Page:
I have to applaud the key people responsible for this book. They include:
David Apatoff who wrote the text.
Manuel Auad who edited the book.
Walt Reed who wrote the Introduction.
An early commercial assignment for Fawcett.
Illustration for “Eight Bells” by Frank Waters. (1927)
Many thanks to Bill Peckmann for getting a copy of this beautiful book to me. I wholeheartedly suggest you try to get a copy. It belongs in the hands or on the shelf of every working artist.
Commentary 21 Apr 2011 06:31 am
- In days past John Kricfalusi spent quite a bit of time on his site giving some great instructions, via his completed animation art, as to how to properly do different phases of the process. You can start with this ode to Bobe Cannon where images are all he needs to offer in a breakdown of Chuck Jones’s Hold the Lion. Then there’s this great piece on the BG painting technique of Art Lozzi. Part 1, Part 2. There are plenty of other great pieces of this sort, if you haven’t already seen, by just scrolling about.
Recently, he has posted an excellent piece on working storyboards-to-layouts and how to get the most out of both. The layout poses remind me of the working style of Chuck Jones, giving plenty of juicy poses for the animator to follow. Kricfalusi’s purpose, however, isn’t for the animator in the studio but for the animator overseas. As it turns out, I think it’s probably appropriate for both. It’s well worth reading and studying this art from a past Ren & Stimpy episode. Even if you think you’re beyond these stages. I suggest you take a look. Even if you have nothing to learn, it may remind you of how to do better work on these two phases of an animated film. You can find Part 1 and Part 2 at the links. There are another couple of Parts adding more layout drawings to his thesis, but those first two parts are the keys.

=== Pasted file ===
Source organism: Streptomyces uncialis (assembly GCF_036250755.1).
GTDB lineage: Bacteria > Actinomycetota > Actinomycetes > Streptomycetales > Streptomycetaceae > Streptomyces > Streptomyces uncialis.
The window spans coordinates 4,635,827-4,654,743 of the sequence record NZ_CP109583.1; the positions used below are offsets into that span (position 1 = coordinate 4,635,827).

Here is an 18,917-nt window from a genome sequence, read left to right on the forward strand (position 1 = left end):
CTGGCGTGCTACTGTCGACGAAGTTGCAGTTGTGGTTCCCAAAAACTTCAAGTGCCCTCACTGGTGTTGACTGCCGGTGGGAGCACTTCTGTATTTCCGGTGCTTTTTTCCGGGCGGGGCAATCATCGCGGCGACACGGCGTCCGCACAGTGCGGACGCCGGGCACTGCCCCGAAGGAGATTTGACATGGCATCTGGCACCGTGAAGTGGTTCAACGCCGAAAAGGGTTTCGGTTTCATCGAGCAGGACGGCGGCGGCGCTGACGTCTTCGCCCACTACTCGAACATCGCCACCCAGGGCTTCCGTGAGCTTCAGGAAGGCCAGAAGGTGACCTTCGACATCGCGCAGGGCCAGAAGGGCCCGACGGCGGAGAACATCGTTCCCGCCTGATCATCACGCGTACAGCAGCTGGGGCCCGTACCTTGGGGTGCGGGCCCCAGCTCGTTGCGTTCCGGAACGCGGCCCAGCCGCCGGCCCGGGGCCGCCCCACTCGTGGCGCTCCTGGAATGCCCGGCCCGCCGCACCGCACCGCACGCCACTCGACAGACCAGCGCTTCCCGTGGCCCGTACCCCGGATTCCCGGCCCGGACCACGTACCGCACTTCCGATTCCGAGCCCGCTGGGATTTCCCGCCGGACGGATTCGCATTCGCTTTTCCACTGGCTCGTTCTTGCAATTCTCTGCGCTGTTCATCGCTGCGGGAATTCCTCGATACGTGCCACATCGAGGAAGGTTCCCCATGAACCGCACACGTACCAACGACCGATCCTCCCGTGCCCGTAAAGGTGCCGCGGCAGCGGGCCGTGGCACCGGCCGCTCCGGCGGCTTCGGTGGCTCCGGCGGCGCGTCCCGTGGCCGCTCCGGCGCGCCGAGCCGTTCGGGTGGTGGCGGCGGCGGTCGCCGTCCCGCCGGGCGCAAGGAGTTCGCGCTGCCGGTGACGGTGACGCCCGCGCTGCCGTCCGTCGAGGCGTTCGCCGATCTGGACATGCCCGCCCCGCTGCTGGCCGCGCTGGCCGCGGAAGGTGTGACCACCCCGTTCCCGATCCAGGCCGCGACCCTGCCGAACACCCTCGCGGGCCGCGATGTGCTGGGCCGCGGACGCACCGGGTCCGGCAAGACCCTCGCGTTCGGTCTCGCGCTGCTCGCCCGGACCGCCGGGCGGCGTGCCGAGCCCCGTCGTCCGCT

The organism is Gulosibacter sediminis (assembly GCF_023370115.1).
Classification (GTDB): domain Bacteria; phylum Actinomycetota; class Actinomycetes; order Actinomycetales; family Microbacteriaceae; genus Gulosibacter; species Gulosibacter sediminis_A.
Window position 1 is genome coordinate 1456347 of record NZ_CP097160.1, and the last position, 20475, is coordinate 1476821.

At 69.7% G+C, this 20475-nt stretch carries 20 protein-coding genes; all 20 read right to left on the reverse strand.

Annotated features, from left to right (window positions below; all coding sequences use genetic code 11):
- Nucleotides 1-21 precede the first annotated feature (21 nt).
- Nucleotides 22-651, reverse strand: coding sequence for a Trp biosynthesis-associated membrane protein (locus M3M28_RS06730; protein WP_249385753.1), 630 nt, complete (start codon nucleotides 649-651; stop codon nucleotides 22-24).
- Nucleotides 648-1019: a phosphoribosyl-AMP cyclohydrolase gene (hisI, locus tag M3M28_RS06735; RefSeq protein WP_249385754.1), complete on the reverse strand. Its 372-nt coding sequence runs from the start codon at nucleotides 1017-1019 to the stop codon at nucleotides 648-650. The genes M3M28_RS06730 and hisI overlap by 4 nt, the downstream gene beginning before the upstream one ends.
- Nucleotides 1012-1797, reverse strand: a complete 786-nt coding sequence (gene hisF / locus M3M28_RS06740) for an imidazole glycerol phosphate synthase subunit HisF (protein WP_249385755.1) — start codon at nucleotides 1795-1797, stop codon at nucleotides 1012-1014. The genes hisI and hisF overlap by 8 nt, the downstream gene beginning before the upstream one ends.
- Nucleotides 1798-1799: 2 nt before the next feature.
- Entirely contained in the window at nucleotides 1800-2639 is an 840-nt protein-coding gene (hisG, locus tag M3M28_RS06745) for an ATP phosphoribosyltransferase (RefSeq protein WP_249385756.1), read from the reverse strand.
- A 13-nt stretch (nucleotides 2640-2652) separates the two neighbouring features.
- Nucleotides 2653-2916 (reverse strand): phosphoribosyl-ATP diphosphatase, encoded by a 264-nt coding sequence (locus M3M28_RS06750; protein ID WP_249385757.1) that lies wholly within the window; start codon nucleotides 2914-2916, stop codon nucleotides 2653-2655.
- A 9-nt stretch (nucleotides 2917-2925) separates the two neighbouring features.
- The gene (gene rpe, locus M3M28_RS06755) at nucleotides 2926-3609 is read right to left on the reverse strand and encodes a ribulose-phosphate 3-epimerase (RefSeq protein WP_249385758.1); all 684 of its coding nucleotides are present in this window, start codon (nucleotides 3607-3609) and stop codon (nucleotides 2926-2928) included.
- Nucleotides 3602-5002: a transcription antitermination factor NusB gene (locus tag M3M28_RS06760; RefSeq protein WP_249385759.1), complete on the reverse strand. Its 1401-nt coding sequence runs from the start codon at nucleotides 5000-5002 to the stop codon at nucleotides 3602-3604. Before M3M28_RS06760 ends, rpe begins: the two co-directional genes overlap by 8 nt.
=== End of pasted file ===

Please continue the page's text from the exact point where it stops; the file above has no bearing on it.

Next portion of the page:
On Wednesday, April 27th and Monday, May 1, Oscar nominated animator, Joyce Borenstein, will be giving guided tours through an exhibition of her father’s paintings at Yeshiva University Museum. Sam Borenstein (1908-1969) is considered a master of post-war expressionism in Canada. Joyce’s Oscar-nominated short animated documentary about her father will also be screened.
Yeshiva University Museum’s SELZ GALLERY is located at 15 West 16th Street, NYC. The exhibition continues through to May 8, 2011.
- I saw Rio last week and had mixed feelings. A real three star event. The visuals are lovely to look at, beautifully colored and crafted. The character design was good, though I couldn’t get over the fact that the leading male human looked so much like animation director Ray Kosarin. I saw no cliches in the character design or animation and find that rare from American animation. The voices are excellent. I particularly liked Jesse Eisenberg as the lead character, Blu, and Jemaine Clement as the villainous owl.
The real Ray?
The problem with the film came with the writing. The plot overcomplicates with a very simple and obvious story. There are too many characters and too many of them are introduced late in the game. The film keeps jumping from one plot direction to another to another and back again, but there is no real tension created anywhere in the film. This is too bad since the film has so much going for it.
By the way the 3D is good. I have to admit my eyes watered as usual with these glasses, but the graying effect wasn’t as enormous as it was on other films – particularly Tangled. There is one incredible 3D shot where the camera flies around the statue, Christ the Redeemer, and an arm stretches wildly into the audience. Seeing some stills of this shot shows that the effect is completely nothing in 2D.